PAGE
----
Friday, April 20, 2007

Steven Jones Replies (Finally)

I had to bug him several times, and send him photos to explain what I was talking about, since apparently he is not familiar with the pictures he uses in his own papers, but I finally got a response. Reprinted in full below, although I condensed some of his links for readability. (Blogger doesn't like posts this long or with this many photos, so I apologize for the formatting):

An Open Letter to Dr. Steven Jones

Dear Dr. Jones:

In a recent letter you criticized me, and Mark Roberts, for failing to notify you about questions that we had regarding your misrepresentation of a photograph of firefighters at Ground Zero searching for their fallen comrades with a flashlight. In this you expressed the hope that we would contact you in the future regarding such issues.

While it is true that I had failed to contact you directly, although I am not sure how you missed this issue since it was publicized throughout the 9/11 conspiracy theory community, I had in fact contacted you on concerns I had about your misrepresentations of fact regarding other 9/11 issues previously, but you failed to respond. Not being one who likes writing e-mails for the purpose of being ignored, I stopped trying.

E-mails did not reach me for some time, especially during my retirement transition – you should not assume that you were being “ignored.”

In any case, I presume that your new request can fairly be interpreted as an offer to actually respond to inquiries, so in that spirit I am sharing other concerns that I, and other 9/11 researchers have regarding the credibility of your research, in the hopes that you might address these concerns.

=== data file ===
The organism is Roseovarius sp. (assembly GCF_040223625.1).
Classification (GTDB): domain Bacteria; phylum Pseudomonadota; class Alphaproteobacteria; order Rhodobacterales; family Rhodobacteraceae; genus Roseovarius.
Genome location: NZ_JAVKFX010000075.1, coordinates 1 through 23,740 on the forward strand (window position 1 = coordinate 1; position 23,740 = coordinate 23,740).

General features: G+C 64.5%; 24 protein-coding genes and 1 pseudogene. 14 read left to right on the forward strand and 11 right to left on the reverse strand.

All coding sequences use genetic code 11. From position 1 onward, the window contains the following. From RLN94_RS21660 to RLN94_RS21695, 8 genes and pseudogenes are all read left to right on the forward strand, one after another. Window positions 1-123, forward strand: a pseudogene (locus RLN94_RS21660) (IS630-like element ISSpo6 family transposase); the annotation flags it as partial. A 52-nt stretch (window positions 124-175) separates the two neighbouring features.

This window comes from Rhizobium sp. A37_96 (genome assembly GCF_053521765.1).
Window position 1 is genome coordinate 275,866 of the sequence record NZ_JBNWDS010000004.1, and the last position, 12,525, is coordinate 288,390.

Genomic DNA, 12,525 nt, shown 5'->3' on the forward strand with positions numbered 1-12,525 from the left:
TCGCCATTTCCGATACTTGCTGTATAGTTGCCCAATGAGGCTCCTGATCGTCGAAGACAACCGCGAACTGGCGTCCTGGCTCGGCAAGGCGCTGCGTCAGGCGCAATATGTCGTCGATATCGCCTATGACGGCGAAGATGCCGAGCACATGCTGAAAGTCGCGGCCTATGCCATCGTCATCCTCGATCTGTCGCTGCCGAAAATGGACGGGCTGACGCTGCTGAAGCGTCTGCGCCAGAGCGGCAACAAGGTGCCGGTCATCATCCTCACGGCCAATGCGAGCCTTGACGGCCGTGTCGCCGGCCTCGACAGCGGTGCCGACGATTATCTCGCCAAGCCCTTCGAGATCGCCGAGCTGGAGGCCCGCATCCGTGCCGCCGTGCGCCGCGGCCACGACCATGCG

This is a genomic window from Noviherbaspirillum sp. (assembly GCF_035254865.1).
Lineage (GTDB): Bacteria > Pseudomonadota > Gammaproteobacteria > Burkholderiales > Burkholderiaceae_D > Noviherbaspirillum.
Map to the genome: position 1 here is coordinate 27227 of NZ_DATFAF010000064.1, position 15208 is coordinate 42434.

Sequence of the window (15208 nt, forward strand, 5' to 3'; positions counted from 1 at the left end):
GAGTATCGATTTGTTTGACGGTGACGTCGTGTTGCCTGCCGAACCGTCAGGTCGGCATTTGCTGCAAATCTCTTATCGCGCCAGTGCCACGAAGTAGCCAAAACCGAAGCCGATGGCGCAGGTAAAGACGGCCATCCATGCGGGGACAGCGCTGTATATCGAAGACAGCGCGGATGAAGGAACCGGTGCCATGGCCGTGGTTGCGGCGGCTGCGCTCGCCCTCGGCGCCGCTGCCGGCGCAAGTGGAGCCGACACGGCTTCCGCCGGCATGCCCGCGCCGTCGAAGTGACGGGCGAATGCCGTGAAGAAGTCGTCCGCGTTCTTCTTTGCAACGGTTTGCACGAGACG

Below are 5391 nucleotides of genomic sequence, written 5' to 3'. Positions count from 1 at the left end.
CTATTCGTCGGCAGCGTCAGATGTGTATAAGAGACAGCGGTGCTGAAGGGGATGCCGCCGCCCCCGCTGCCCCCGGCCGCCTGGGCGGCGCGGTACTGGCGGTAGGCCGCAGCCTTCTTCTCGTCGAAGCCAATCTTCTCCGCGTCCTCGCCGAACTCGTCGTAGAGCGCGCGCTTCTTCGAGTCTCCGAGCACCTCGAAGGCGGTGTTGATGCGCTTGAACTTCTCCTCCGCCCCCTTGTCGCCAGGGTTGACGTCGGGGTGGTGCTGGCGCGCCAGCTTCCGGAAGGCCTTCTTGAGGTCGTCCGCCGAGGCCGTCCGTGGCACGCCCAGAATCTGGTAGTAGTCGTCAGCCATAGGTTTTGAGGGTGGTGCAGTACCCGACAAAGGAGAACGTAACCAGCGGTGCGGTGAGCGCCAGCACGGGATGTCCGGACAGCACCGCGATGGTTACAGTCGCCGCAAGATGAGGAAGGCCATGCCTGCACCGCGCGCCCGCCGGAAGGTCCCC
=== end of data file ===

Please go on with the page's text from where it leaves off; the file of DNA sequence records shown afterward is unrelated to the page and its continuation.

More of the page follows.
First of all, I would like to continue with the issue of the use of photographs. Although in the case of the aforementioned photograph of firefighters, I did not reach a conclusion as to whether the change in coloration was intentional or incidental, many assumed that it was intentional based on the fact that you have a long history of misrepresenting photographic evidence.

No, I do not have such a history – but let’s look at the examples you provide, and my answers.

Some additional examples of this are as follows:

1. A cut steel beam, given as an example of being cutting through the use of an as yet unknown device employing thermite,

Actually, the metal-cutting device employing thermite is well known and documented; see the paper by Robert Moore published three months ago (January 2007) in the Journal of 9/11 Studies:
Furthermore, there is a demonstration of a “device employing thermite” cutting through a metal rod, here.

which is in fact more likely one of the hundreds of beams cut by iron workers during the cleanup, of which there are numerous photographs and examples which are similar to the one you use. An example of this may be found here.